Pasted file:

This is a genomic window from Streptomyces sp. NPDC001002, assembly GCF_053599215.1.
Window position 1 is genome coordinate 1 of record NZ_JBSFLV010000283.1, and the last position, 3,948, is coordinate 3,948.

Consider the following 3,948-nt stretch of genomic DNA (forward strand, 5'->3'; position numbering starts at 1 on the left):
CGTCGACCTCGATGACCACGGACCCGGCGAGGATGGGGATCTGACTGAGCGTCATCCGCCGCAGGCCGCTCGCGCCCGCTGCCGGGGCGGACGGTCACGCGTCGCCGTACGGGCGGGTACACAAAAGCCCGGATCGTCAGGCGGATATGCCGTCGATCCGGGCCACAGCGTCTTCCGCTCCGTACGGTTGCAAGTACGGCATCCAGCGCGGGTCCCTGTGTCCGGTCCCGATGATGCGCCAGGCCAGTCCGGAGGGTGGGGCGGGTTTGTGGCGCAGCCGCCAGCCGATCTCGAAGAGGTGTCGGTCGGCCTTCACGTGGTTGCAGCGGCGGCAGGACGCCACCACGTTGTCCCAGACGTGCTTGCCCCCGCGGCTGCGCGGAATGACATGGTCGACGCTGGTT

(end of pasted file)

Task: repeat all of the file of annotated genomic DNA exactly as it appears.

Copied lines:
This is a genomic window from Streptomyces sp. NPDC001002, assembly GCF_053599215.1.
Window position 1 is genome coordinate 1 of record NZ_JBSFLV010000283.1, and the last position, 3,948, is coordinate 3,948.

Consider the following 3,948-nt stretch of genomic DNA (forward strand, 5'->3'; position numbering starts at 1 on the left):
CGTCGACCTCGATGACCACGGACCCGGCGAGGATGGGGATCTGACTGAGCGTCATCCGCCGCAGGCCGCTCGCGCCCGCTGCCGGGGCGGACGGTCACGCGTCGCCGTACGGGCGGGTACACAAAAGCCCGGATCGTCAGGCGGATATGCCGTCGATCCGGGCCACAGCGTCTTCCGCTCCGTACGGTTGCAAGTACGGCATCCAGCGCGGGTCCCTGTGTCCGGTCCCGATGATGCGCCAGGCCAGTCCGGAGGGTGGGGCGGGTTTGTGGCGCAGCCGCCAGCCGATCTCGAAGAGGTGTCGGTCGGCCTTCACGTGGTTGCAGCGGCGGCAGGACGCCACCACGTTGTCCCAGACGTGCTTGCCCCCGCGGCTGCGCGGAATGACATGGTCGACGCTGGTT